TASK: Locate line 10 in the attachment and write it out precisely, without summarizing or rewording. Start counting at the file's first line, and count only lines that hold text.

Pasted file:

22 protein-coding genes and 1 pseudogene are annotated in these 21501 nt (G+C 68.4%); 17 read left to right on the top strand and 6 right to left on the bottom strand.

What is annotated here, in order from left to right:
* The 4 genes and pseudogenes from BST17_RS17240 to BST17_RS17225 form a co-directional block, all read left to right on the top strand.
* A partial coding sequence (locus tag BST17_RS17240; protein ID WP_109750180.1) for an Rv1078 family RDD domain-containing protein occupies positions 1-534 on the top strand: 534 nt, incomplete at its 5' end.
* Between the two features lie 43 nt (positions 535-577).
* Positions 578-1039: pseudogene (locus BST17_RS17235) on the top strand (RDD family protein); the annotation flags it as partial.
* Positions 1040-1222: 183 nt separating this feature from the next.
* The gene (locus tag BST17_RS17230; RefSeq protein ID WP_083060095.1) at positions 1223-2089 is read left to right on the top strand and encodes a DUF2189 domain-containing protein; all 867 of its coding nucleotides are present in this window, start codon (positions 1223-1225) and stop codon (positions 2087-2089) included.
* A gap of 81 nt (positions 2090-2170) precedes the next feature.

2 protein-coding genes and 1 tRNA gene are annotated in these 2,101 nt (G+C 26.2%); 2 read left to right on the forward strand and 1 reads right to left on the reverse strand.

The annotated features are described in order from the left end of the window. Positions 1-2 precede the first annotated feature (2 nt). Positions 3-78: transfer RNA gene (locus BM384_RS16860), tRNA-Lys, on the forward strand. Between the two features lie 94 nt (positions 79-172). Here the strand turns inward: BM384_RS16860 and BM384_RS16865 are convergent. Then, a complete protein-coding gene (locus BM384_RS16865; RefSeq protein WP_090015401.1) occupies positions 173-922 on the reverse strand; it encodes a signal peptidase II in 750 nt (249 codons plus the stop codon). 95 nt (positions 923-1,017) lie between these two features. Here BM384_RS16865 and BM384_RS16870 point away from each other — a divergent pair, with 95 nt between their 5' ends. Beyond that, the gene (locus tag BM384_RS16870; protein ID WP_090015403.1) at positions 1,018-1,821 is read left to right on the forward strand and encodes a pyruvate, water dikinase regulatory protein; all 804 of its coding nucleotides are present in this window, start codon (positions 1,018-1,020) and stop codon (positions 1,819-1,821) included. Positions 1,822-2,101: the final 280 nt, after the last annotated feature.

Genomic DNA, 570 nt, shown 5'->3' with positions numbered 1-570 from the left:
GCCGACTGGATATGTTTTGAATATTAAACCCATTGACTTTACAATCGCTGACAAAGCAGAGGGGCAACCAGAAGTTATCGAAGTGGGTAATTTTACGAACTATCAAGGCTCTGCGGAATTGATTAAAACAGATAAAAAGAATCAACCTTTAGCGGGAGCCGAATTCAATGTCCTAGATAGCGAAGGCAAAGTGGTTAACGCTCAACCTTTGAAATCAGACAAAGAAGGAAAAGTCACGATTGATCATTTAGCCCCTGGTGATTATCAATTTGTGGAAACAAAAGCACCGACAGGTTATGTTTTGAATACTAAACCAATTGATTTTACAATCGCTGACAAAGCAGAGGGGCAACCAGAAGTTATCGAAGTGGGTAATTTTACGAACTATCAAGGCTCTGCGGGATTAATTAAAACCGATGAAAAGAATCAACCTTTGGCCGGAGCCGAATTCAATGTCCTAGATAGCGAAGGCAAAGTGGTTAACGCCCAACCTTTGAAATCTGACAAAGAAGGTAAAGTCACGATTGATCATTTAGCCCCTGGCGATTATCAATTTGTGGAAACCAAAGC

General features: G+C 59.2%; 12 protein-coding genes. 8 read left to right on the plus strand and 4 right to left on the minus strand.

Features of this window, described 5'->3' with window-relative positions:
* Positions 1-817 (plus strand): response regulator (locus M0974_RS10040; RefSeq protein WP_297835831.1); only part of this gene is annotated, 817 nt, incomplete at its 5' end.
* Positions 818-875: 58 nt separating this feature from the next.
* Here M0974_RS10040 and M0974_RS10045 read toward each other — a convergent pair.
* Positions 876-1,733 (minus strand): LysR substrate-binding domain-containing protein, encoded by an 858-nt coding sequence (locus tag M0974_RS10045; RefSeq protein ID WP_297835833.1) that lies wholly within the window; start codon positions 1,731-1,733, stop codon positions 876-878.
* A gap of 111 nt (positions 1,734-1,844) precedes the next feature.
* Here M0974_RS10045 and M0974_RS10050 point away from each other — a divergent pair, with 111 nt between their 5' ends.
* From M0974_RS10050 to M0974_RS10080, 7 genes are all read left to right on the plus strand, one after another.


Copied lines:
2 protein-coding genes and 1 tRNA gene are annotated in these 2,101 nt (G+C 26.2%); 2 read left to right on the forward strand and 1 reads right to left on the reverse strand.